CMSC 424 Section 0101 Fall 2004
Prerequisite: A grade of C or better in CMSC 420; and permission of department.
The goal of this course is to introduce students to database systems and
motivate the database approach as a mechanism for modeling the real world.
The course will cover in depth the relational model, logical
database design, query languages, and other database concepts including
query optimization, concurrency control, transaction management, and log based crash
recovery. Distributed and Web architecture databases will also be discussed.
Class meets TuTh 11:00-12:15,
Room CSI 1122
Professor: Nick Roussopoulos
Mo 12:30-1:30 Tue 12:45-1:30 or by appointment
Office AVW 3235, Tel. 405-2687
TA:Walid Gomaa Email: email@example.com
Office hours: Wed: 12:30 - 1:30, Thur: 4-5
TA office AVW 1151 (3204) Phone: 405-7388
TA's Announcements and System Material
READING & PREPARING FOR THE COURSE
Lecture slides 1-70 (pdf file)
Lecture slides 71-187 (pdf file)
Lecture slides 1-187 with slides 71, 84, and 112 modified
to match how we did them in class (pdf file)
Lecture slides 188-225
Lecture slides 226-248
Database Design Methodology with a simplified example
Paper of the Database design methodology
and a sample project in the CS library
Assignment 1: Due 9/21/2004
Query Processing Assignment: Due 11/30/2004
Solutions to Query Processing Assignment to be posted Tuesday 12/7/2004
READING AND PREPARING FOR THE EXAMS
Required text: Korth & Silberschatz "Database System Concepts," Fourth Edition, McGraw Hill 2001.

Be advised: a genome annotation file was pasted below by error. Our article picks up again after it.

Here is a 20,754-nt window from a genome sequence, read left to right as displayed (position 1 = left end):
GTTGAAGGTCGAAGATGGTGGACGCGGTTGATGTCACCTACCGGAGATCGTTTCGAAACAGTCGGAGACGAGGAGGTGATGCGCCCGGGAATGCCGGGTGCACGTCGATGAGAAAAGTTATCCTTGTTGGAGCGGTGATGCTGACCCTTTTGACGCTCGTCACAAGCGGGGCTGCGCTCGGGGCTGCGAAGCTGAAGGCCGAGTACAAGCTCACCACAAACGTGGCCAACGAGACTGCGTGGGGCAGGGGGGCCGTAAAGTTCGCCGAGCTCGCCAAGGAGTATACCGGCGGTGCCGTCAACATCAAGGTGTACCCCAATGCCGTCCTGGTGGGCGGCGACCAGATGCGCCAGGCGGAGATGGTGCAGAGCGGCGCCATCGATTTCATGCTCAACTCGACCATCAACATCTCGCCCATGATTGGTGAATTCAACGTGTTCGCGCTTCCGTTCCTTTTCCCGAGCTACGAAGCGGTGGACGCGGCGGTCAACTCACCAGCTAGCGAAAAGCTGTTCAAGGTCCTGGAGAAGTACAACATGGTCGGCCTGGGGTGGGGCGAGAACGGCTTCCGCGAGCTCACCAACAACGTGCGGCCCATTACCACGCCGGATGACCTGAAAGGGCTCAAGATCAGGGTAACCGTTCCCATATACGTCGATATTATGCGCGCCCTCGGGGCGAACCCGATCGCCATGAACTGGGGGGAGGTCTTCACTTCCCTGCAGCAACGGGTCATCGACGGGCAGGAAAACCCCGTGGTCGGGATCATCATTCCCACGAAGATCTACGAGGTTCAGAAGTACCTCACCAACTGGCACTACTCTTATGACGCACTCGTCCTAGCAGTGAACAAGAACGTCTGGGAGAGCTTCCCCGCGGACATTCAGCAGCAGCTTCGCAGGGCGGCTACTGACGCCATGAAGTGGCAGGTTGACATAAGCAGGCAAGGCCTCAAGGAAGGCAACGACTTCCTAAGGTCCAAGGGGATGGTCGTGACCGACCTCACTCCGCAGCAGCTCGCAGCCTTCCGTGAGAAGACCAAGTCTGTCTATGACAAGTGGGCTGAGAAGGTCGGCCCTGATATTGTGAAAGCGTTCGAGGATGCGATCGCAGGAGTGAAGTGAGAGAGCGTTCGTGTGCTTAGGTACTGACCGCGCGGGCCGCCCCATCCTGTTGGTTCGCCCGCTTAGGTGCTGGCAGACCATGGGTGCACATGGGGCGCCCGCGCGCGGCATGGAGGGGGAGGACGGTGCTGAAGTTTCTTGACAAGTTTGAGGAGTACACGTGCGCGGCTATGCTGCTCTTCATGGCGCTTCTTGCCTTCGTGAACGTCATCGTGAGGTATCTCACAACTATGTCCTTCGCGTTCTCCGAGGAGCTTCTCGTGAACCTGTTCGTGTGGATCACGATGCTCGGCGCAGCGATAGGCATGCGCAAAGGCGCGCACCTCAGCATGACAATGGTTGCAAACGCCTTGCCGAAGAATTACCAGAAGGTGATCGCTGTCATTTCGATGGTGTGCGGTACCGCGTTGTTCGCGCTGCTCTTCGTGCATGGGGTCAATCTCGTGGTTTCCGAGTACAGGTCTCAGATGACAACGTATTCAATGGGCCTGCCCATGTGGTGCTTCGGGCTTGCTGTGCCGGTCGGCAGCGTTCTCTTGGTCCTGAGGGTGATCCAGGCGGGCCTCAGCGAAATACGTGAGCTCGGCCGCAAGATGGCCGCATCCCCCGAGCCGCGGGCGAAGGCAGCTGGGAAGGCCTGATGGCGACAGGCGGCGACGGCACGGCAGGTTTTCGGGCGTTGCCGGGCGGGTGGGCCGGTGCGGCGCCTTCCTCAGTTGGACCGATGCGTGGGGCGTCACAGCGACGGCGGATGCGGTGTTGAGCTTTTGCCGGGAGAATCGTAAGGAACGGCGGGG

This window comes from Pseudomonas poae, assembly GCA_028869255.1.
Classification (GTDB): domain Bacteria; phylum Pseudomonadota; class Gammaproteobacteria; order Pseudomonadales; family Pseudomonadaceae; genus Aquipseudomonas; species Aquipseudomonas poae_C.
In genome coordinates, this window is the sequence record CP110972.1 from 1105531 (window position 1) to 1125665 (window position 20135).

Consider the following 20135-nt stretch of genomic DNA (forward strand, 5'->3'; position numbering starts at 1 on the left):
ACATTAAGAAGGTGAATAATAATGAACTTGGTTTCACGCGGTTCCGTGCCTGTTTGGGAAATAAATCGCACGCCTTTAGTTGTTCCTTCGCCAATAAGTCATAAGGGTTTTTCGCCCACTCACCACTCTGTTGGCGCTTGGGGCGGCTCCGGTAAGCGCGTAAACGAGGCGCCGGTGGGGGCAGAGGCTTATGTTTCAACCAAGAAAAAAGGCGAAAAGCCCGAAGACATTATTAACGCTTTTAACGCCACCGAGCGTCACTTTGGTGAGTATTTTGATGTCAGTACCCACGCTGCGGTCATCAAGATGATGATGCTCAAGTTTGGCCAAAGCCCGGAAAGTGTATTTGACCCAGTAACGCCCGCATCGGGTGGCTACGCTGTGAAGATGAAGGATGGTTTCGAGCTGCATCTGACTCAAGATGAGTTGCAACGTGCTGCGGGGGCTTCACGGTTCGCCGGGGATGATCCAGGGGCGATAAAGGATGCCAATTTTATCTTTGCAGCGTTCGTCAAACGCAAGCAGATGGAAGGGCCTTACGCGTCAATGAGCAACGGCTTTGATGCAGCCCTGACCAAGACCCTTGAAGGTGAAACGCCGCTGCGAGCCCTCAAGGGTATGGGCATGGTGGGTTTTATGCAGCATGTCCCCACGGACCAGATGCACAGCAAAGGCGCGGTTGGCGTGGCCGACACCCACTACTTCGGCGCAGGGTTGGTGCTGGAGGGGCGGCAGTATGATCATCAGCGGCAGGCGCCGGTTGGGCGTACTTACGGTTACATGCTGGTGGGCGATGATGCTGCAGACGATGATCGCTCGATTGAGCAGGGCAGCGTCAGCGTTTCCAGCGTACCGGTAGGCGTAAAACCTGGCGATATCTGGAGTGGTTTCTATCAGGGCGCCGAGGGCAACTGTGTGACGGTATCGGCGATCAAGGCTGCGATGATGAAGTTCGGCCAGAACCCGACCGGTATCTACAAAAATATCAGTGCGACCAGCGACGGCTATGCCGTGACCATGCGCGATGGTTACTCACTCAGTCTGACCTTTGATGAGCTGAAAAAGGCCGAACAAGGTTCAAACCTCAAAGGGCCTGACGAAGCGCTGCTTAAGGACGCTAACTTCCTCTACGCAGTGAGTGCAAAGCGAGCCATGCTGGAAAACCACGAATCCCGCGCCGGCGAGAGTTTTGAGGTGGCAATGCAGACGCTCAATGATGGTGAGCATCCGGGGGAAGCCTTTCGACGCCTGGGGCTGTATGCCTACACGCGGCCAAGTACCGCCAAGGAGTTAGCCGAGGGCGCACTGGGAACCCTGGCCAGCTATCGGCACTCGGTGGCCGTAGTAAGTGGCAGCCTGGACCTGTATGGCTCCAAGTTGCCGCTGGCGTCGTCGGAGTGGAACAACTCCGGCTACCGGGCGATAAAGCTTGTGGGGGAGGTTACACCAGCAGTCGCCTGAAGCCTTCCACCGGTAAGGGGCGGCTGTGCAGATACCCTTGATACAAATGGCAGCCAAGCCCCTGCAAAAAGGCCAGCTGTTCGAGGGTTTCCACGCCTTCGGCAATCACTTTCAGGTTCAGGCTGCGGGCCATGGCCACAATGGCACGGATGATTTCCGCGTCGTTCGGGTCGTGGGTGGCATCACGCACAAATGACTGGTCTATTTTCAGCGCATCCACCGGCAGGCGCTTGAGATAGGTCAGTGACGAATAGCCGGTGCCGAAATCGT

I HIGHLY recommend reading ahead from the text and the notes even if you don't understand
most of the concepts. This gives you a big advantage in understanding the material while
covered in class and it saves enormously when you read the material and do the
practice exersizes below for the course and the exams.
Preparing for the Midterm- chapters:
Exersizes for practice:
7.2, 7.4, 7.5, 7.11, 7.12, 7.15, 7.16, 7.21 (optional), 7.23
12.1-12.4, 12.10, 12.16
13.5, 13.6, 13.8,
15.7, 15.8 (a,b), 15.10
A student's grading will be determined from homeworks
(5%), two SQL assignments (10%), a midterm (22%), a final exam (33%) and a project
(30%). The project requires analysis, design, development, implementation, and documentation
in three phases.
Phase I: Requirement Analysis and System Analysis;
Phase II: Schema and Application Program design; and Phase III: Implementation followed by a demo.
Make-up policy: No make-up exam will be given except for medical and
Delayed work: No delayed work will be accepted, unless accompanied by
a doctor's note.
Cheating: If caught in a cheating situation your database transactions
will be aborted!
Excused Absenses Due to Illness
A student claiming a excused absence must apply in writing and furnish
documentary support (such as from a health care professional who treated
the student) for any assertion that the absence qualifies as an excused
absence. The support should explicitly indicate the dates or times the
student was incapacitated due to illness. Self-documentation of illness
is not itself sufficient support to excuse the absence. This instructor
is not under obligation to offer a substitute assignment or to give a
student a make-up assessment unless the failure to perform was due to
an excused absence.